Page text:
Seven children were born to Mr. Kimball and wife, as follows: Harry, an undertaker of Broken Bow, was born in Wisconsin, married Miss Emma Ward, and they have one child, Mamie, who was born in Wisconsin, married Arthur J. Anderson, a farmer of township sixteen, range seventeen, and they have four sons; Jessie, also born in Wisconsin, is the wife of John Hall, who lives in Ansley precinct; Bert, born in Custer county, now living near Berwin, married Mabel House, and they have two sons; Kendrick C., an electrical engineer, lives at Trident, Montana; Ruth, is the wife of Uriah S. Louden, and they live on the home farm; Theo., is at home. Mr. Kimball makes a speciality of feeding stock and shipping hogs and also a deals in other stock. He improved and developed a fine grain and stock farm, and is successful as the result of industry and energy. In political views he sides with the republican party, as do all his sons and sons-in-law. He is a member the Modern Woodmen of America, to which two sons and as many sons-in-law also belong.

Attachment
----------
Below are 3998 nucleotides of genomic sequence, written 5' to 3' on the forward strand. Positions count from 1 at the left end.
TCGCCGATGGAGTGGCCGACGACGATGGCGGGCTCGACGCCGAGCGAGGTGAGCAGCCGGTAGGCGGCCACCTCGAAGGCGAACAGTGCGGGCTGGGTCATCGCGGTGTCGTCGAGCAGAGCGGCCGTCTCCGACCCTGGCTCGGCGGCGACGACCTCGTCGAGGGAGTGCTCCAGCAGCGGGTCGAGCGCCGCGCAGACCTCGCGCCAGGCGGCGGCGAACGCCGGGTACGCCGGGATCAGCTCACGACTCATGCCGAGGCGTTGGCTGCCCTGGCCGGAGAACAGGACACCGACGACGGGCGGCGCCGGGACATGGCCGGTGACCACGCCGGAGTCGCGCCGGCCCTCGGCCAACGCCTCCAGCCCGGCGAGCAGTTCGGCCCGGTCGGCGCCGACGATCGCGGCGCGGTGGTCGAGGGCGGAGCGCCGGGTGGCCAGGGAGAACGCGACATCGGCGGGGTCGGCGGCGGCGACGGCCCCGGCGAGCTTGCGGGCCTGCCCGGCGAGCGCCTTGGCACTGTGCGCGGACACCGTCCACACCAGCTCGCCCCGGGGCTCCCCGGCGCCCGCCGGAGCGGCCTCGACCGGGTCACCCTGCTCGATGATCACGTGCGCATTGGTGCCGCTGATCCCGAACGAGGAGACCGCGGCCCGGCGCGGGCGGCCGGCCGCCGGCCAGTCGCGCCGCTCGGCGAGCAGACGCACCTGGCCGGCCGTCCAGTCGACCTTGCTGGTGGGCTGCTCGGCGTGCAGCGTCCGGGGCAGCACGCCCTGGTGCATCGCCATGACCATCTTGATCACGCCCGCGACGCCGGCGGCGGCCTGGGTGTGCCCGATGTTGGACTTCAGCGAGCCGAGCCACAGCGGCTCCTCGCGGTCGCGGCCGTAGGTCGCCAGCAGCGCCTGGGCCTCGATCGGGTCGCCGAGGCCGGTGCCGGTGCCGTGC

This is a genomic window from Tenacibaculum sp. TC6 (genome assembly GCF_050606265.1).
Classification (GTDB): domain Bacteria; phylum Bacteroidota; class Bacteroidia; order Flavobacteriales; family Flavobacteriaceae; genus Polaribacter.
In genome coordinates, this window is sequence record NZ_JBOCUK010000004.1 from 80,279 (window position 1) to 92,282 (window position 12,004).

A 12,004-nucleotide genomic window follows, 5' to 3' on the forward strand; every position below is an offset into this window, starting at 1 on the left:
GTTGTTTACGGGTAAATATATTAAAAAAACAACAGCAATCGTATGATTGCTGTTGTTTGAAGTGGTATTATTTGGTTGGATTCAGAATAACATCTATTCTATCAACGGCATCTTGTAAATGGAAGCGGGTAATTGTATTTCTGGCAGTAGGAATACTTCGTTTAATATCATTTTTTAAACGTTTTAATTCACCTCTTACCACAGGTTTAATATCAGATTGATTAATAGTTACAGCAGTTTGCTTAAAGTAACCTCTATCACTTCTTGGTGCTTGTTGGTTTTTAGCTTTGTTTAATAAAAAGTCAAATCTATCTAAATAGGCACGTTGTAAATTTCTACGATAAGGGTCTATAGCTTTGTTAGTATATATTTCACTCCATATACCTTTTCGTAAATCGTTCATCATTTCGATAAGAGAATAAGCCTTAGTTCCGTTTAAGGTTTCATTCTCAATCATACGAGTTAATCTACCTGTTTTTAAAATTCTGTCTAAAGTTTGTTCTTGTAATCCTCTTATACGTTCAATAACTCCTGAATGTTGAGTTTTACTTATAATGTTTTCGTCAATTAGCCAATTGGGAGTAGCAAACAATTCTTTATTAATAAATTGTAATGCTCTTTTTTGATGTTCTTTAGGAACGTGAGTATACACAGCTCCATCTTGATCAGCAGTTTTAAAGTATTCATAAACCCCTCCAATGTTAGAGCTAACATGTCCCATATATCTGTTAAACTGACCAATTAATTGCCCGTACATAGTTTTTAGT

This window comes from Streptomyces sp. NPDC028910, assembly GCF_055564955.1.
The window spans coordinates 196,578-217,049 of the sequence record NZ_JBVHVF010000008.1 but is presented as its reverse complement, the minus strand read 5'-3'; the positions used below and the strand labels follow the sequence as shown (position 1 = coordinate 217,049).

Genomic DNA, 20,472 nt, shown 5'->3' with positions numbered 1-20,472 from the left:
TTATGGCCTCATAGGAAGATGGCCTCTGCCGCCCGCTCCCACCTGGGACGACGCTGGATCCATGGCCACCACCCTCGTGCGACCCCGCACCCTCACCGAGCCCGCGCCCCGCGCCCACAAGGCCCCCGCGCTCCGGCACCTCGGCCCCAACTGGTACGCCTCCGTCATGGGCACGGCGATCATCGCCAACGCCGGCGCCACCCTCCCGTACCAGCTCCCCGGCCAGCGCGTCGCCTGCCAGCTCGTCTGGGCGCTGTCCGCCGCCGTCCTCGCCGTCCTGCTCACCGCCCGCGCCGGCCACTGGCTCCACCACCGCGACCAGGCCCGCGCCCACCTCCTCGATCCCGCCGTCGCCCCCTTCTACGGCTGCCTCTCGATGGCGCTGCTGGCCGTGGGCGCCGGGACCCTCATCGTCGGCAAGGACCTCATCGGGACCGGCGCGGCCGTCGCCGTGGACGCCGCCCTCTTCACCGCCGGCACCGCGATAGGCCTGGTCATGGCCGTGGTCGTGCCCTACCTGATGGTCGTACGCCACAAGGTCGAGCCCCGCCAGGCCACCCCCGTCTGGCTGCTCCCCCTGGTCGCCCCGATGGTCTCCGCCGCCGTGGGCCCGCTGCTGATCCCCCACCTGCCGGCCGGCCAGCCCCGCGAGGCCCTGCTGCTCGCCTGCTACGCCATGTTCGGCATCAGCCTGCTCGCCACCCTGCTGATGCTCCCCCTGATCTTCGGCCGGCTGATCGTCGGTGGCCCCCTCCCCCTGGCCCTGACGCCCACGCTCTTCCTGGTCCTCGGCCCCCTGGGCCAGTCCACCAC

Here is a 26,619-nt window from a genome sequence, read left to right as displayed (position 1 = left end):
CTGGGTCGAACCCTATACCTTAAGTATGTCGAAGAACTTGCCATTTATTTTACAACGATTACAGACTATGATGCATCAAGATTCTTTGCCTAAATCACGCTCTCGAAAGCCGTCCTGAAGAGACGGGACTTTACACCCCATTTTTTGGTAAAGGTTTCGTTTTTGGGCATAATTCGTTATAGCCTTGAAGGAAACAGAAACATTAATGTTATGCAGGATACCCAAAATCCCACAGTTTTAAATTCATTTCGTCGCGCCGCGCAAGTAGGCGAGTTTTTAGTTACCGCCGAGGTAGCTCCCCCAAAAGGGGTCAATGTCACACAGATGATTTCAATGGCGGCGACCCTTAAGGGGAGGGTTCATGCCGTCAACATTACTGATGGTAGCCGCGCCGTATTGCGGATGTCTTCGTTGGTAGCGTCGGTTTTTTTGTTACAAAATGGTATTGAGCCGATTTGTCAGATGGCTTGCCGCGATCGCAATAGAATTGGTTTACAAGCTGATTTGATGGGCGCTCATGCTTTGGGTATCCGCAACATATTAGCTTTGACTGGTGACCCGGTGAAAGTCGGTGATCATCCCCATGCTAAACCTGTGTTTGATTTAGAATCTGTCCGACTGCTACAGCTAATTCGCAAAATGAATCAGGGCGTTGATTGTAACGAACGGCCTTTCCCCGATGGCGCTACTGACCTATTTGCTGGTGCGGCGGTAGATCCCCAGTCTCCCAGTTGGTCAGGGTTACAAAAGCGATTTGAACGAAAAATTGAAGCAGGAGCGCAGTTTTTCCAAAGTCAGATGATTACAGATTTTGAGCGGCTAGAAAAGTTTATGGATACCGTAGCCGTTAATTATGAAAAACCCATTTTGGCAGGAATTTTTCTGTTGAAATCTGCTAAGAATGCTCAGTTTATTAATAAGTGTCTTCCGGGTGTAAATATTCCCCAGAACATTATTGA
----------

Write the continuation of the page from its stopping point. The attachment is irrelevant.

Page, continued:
Like most of the neighbors of the vicinity, Mr. Kimball attended the sale nearby on January 12, 1888, and was caught away from home in the blizzard. He remained up all night, taking care of his cattle. In 1894, the dry year, he raised but seventeen bushels of wheat on thirty-five acres of ground, and on forty-five acres not a ear of corn, though it gave promise of a fine yield until a day of hot winds, when it was baked dry in the sun. Hail had destroyed nearly every growing thing the year before, making a period of great hardships. A "soddy" sheltered the family from 1883 until 1904, when the present residence, a neat cottage, was erected. We give a view of it on another page, together with the immense barn and other excellent outbuildings. The place is known as White Clover Farm. In the fall 1911, Mr. Kimball purchased a neat cottage home in Ansley, and retired from active farming.